Our results are consistent with the GBD assessment33, which attributes 12.9% (11.6–14.0%) of mortality in the Middle East to air pollution. According to the GBD database, the health risk of exposure to air pollution in the region is similar to that of high LDL (low-density lipoprotein) cholesterol (13.2%) and tobacco use (14.0%, including smoking, chewing tobacco, and secondhand smoke) risks. To put the magnitude of the air pollution health outcome in the Middle East further into perspective, we report the annual mortality due to COVID-19 (calculated from the period 17 November 2019 to 4 September 2021, Although not directly compatible (one being a health risk and the other a disease), the annual excess mortality attributable to poor air quality (11.5% due to PM2.5 and O3) and that from COVID-19 (7.6% region-wise and 10.3% excluding Egypt, Syria and Yemen as low-outliers) are similar, but noting that the health impacts from air pollution are of long-term duration.

While the submicron PM is almost entirely anthropogenic, about half of the PM2.5 is desert dust (52% region-wise, thus including scarcely populated deserts). Nevertheless, a large part of the health hazardous PM2.5 (above the WHO guideline) is anthropogenic and avoidable, while this fraction is higher in populated areas due to the vicinity of anthropogenic sources. For O3 the unhealthy levels are entirely anthropogenic. For several countries (Kuwait, Egypt, Bahrain, Iraq, Oman, Saudi Arabia), the adverse health effects of air pollution (natural and anthropogenic) are particularly severe. Since anthropogenic emissions constitute a major fraction of PM2.5 and O3, they represent an obvious target for improving air quality in the Middle East. Specific recommendations on air quality and how it can be improved can be found in the WHO guidelines19.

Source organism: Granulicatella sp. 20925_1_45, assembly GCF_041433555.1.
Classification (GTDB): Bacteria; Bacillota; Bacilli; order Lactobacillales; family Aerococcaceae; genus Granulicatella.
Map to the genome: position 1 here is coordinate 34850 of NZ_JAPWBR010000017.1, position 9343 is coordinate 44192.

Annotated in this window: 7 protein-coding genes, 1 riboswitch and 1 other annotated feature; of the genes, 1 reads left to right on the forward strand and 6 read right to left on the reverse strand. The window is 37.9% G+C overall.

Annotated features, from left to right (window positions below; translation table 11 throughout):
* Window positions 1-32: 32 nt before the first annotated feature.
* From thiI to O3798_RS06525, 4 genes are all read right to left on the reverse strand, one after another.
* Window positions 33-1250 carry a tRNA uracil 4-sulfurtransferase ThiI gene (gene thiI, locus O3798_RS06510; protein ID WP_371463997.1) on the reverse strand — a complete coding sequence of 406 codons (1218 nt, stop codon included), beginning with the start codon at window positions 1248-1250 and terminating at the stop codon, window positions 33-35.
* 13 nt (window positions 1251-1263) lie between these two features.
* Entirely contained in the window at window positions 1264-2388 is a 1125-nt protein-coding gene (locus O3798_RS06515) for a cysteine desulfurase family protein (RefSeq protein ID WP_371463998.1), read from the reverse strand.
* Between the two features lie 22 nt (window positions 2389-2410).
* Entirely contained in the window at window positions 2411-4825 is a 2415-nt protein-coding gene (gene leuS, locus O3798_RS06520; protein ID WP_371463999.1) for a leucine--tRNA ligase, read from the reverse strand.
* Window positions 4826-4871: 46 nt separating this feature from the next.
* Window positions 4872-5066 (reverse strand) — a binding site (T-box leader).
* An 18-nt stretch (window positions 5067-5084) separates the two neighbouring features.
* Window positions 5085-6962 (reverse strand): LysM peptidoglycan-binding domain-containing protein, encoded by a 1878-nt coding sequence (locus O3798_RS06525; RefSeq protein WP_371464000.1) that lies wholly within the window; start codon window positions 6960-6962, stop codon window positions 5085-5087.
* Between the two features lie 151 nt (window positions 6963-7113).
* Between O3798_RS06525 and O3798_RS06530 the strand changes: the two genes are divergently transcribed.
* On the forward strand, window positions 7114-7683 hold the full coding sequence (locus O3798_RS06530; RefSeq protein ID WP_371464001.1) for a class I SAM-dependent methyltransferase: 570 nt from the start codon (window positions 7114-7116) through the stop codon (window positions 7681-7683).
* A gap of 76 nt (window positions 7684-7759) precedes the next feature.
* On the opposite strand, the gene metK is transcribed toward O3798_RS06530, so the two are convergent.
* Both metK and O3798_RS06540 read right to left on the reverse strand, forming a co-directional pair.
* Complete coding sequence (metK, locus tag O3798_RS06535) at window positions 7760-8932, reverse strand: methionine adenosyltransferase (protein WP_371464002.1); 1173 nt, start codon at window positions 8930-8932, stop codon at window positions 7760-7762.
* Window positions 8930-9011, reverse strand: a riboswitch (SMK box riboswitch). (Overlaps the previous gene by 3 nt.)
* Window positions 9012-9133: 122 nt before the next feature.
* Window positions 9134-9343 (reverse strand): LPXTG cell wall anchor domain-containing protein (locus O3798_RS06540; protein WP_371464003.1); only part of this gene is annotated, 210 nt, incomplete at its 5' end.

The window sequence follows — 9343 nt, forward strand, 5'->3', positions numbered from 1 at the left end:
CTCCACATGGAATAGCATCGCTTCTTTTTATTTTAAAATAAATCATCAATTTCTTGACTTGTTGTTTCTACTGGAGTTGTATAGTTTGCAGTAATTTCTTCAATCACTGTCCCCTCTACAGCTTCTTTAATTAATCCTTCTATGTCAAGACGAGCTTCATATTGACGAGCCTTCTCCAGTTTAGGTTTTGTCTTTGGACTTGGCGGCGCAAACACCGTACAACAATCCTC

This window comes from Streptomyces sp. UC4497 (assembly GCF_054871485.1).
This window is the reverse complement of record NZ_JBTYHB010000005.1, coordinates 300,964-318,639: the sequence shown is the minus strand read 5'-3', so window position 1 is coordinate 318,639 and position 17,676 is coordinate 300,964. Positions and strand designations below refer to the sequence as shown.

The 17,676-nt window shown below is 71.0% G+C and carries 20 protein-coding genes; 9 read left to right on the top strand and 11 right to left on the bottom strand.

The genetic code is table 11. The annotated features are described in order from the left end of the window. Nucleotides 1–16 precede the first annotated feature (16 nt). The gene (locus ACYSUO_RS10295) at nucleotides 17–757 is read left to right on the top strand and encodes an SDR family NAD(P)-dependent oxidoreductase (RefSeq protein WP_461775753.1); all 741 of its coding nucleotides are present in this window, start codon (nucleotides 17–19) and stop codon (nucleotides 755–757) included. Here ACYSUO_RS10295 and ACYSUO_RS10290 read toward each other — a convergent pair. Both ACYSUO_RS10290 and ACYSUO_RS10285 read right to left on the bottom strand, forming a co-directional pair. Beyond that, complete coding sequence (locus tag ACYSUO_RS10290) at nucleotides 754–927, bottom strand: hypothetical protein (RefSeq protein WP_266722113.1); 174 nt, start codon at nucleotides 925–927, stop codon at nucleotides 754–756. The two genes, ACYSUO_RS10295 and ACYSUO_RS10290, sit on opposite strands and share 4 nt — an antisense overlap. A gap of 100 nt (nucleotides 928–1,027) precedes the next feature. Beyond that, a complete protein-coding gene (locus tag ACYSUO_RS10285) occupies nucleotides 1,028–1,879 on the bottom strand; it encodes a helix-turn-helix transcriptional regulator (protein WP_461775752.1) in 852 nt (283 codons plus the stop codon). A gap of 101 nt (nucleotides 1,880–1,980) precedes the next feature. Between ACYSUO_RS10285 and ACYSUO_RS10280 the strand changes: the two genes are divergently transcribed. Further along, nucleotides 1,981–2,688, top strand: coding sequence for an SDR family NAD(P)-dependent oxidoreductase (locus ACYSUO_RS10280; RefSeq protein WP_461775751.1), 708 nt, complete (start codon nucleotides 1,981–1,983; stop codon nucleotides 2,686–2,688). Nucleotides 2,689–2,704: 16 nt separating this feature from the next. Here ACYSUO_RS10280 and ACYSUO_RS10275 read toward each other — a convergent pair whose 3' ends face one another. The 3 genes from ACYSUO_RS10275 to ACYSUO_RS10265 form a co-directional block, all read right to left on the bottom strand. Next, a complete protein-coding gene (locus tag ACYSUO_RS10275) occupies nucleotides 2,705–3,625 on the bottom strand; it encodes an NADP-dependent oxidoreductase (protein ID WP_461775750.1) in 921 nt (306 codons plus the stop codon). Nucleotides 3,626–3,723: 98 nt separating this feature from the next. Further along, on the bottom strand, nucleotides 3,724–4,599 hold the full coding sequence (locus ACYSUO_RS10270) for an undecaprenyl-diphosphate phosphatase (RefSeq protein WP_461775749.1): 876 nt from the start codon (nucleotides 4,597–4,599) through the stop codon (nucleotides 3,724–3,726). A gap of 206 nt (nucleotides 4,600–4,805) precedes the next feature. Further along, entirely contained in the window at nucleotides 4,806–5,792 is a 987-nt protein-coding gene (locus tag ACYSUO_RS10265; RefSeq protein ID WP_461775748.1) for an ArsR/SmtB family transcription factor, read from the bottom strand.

A unique combination of pollutants present at abundant concentrations distinguishes ambient air pollution in the Middle East from other areas of the world. Until now, air quality in the Middle East was considered to be primarily affected by the vast amounts of natural dust. The AQABA observations and model results reveal that this view is incorrect and that anthropogenic emissions are inherent and prominent. We find that anthropogenic and natural aerosols are mostly segregated in size and optical properties. Anthropogenic aerosols dominate the ambient particle number concentration and explain more than 50% of the column AOD (in the visible spectrum). This demonstrates that human-caused particulate matter induces a radiative forcing equivalent to the abundant natural dust. Since aerosols are a major driver of climate and health impacts in the Middle East, the anthropogenic component should be adequately represented in assessments of air quality and climate change.


Regional chemistry-transport modeling